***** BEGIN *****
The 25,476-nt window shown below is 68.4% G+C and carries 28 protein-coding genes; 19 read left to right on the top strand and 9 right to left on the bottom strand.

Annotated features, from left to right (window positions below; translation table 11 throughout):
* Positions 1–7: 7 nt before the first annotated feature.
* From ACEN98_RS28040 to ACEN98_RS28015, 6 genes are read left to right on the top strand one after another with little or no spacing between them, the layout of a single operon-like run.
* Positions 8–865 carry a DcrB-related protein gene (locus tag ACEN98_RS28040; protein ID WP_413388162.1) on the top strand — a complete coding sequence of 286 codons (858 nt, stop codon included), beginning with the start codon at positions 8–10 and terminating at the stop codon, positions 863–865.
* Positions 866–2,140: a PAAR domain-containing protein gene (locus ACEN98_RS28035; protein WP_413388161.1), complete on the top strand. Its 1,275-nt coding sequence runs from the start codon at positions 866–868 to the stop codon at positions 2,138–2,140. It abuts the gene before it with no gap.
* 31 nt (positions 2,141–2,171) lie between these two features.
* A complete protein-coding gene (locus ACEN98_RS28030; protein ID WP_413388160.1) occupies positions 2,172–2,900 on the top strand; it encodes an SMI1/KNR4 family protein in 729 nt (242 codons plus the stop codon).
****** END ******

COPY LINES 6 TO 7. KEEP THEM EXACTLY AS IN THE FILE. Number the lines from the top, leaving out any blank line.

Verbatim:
* Positions 866–2,140: a PAAR domain-containing protein gene (locus ACEN98_RS28035; protein WP_413388161.1), complete on the top strand. Its 1,275-nt coding sequence runs from the start codon at positions 866–868 to the stop codon at positions 2,138–2,140. It abuts the gene before it with no gap.
* 31 nt (positions 2,141–2,171) lie between these two features.